The first of three or four trips to the clinic for the rabies vaccine. Had been hefting trash through the compound, and this excited the family dogs. One nipped me, and I looked down to see a very small puncture wound on my left leg, with a smidgen of blood. Aiza went through the dogs' papers, found that while their German shepherd had been vaccinated against rabies, the one that nipped me, a female that had recently given birth to a litter, hadn't. Aiza and Don-Don offered to take me to the clinic, but I opted for Jheng, who was on the premises cleaning my apartment with Mariel. I don't hold anything against the dog; new dog moms can be jittery, sometimes quick with their teeth. What an unflattering photo! Jheng took it on the sly as one of three shots in the first round was delivered -- and they did not hurt as much as my expression here suggests. Three more visits to the clinic for more jabs have been scheduled.
Longtime readers of this blog will remember I went through this once before in San Jose City, where I was holed-up for the duration of the 3-month country-wide lockdown a year and a half ago (3rd floor, 3.25.20). That dog, belonging to the owner of the sari-sari store next door to the hotel where I was staying, was plain evil, but it turned out not to be rabid; my fourth round of the vaccine was canceled when the dog was found to be healthy after 14 days. If the same is true for the Raguindin dog, this fourth round, scheduled for Dec. 11, will also be canceled.
Human deaths caused by rabies in the U.S. since 1960 have not exceeded one or two per year, most of them caused by wild animals: bats, raccoons. It is alien enough and exotic enough Stateside to be used as fodder by Stephen King for one of his novels. What also attracted King, no doubt, are the facts that, without the intercession of the vaccine during its incubation period, the virus almost invariably kills its host, and the death is a very, very unpleasant one. The Philippines has one-third of America's population, but 200-300 people die of rabies each year here (the vast majority after being bitten by a rabid dog). Why? The number of dogs and cats vaccinated against rabies over here comes nowhere close to the 70% needed for -- I'll say it -- herd immunity; and so there are pools of rabies-positive Fidos and Graymalkins throughout the islands.
Pets get shots in the U.S.; not many Phlipside do . . . which is why the bitten and the clawed here get shots.
Happy Birthday, Des!
Birthday cakes that exhibit raunch are currently trending in the Philippines, and Des's cake, at the birthday party for her 50th, certainly passed muster! What is this bouquet of cash she holds in her other hand? A present from her daughters, Mich and Mira. Her son Michael's gift was a venue that could hold her many, many friends for the celebration. Des, you may remember, is Jheng's aunt and Luz's sister; she lives with Mich next door to Jheng and Luz in the duplex on the Aurora Highway.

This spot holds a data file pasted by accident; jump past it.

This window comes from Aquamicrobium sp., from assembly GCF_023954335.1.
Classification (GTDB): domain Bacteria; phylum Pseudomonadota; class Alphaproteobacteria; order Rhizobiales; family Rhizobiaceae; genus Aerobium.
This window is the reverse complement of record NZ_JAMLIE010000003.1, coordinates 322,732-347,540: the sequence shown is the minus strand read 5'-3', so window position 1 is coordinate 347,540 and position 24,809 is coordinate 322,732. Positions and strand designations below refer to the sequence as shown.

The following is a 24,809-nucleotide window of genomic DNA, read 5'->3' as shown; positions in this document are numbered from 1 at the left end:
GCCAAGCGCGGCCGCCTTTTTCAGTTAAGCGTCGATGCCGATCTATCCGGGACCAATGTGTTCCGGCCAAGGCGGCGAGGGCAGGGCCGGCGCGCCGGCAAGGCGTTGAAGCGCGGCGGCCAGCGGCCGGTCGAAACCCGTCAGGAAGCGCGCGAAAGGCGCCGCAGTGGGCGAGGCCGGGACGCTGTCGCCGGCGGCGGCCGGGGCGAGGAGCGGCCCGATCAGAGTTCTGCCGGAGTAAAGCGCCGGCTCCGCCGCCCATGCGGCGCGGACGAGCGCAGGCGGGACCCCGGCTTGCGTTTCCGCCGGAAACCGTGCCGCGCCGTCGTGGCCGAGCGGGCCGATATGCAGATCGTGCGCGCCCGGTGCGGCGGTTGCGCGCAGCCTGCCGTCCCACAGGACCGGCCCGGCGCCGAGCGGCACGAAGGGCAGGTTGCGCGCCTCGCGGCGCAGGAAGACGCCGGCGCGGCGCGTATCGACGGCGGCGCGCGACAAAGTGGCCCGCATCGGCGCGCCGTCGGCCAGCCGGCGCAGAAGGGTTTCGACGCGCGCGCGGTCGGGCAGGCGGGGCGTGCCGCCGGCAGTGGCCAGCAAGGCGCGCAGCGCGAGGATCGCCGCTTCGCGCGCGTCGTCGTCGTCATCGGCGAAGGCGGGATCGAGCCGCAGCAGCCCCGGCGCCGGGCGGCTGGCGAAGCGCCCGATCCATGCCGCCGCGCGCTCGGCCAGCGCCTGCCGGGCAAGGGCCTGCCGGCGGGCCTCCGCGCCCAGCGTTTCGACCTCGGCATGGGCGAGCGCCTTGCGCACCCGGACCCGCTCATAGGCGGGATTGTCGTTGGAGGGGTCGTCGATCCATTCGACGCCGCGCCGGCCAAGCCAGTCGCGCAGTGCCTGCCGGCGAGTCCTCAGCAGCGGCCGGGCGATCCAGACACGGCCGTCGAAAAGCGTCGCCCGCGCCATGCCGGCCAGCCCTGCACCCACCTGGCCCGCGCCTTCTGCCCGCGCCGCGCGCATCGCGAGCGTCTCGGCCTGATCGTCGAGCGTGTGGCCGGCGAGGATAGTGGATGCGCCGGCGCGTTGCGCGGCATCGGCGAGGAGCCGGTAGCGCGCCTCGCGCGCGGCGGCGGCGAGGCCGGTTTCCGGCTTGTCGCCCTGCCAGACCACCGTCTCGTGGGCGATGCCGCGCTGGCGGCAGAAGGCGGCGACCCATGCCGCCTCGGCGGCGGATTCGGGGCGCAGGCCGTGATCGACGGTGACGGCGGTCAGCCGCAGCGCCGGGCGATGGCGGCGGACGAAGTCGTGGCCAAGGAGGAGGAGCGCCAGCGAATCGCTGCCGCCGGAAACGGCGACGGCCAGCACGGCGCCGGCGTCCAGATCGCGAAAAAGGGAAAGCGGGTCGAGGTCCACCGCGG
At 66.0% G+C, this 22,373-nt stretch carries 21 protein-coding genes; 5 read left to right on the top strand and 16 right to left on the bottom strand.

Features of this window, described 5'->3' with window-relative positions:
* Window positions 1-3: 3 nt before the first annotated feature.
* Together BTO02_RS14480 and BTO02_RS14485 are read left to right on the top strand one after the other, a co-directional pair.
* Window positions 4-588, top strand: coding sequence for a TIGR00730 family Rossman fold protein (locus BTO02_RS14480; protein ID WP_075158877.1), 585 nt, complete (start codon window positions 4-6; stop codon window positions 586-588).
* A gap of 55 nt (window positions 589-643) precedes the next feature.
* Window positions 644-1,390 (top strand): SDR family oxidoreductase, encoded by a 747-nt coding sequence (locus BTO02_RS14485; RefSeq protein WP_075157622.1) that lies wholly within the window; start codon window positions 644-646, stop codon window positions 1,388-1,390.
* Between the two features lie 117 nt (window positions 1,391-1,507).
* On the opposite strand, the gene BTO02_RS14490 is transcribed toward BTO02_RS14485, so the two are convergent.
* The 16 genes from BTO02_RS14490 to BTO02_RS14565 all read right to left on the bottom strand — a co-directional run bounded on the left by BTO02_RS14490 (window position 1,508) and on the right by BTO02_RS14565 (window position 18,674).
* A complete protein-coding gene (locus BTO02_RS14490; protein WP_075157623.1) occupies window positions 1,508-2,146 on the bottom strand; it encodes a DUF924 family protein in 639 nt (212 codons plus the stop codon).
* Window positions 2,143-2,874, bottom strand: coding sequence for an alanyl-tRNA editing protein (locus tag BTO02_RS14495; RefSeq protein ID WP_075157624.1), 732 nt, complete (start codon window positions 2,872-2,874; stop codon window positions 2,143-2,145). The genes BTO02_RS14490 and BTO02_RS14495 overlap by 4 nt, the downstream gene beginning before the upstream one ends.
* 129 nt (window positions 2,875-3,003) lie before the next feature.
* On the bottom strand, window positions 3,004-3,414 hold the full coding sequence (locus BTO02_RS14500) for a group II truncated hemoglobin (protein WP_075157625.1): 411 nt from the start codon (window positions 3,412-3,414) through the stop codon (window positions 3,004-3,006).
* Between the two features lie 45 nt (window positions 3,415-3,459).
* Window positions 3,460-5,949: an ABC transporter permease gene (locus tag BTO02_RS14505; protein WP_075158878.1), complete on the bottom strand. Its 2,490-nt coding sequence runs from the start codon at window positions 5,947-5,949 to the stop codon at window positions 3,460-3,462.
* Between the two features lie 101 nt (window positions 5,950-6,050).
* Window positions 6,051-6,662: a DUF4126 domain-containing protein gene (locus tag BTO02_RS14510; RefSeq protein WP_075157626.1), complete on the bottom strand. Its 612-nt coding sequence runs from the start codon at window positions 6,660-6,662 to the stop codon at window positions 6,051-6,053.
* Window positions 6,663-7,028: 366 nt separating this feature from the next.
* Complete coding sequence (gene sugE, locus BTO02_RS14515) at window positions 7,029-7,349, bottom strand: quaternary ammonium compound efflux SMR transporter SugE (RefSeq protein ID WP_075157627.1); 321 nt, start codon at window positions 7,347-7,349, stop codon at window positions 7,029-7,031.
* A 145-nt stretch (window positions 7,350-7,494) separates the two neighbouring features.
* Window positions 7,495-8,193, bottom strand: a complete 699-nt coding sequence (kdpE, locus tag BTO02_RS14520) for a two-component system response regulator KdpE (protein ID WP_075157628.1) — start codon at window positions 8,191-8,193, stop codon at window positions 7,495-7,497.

I'd loaned the car to Jheng on Wednesday so that party prep could be handled more efficiently, and she came with sister Mariel early the next afternoon to take me to the party. Toted along a bottle of Johnny Walker Black (Des is an enthusiastic drinker, and no better gift had come to my mind).
The party was in the walled Goldenville Subdivision, just down the street from the duplex, on the grounds of a mansion that contained a swimming pool and a very large, covered veranda. The owner of the place spends much of his time in the U.S. and has his caretaker rent out the grounds for parties such as Des's. After greetings I went over to the buffet table and piled up a plate. Des is a fishmonger at the public market, and many of her friends also sell fish; in addition to a fine lechon (whole roasted pig), there was an array of seafood dishes: salmon, shrimp, pampano, among others. The pampano, which had been steamed with sliced lemons, was my favorite.
Eventually I sat at one of the drinking tables with Des's best friend and fellow fish empresario Joel. The men's English was little better than my Tagalog, but we threw some good phrases at each other. Brandy was the poison of the afternoon; Des's children had bought three crates of bottles.
It was breezy and very comfortable on the shaded veranda. Went upstairs once to watch Jheng's younger two playing with others in the roof pool; sat with Mirasol and her new family (that little son will be walking soon); checked in on the progress of Michael's wife Marie (she's big with what the ultrasound says is a boy -- a boy who will grow up with three older sisters!); and caught up with Sonny, brother to Luz and Des, who had come down from Nueva Vizcaya with his wife Jasmine to take part in the festivities. The matriarch of the clan, Lola Denna, my elder by several years, lent a hand in getting new dishes to the buffet and generally acted as the grease in the large mechanism of this celebration.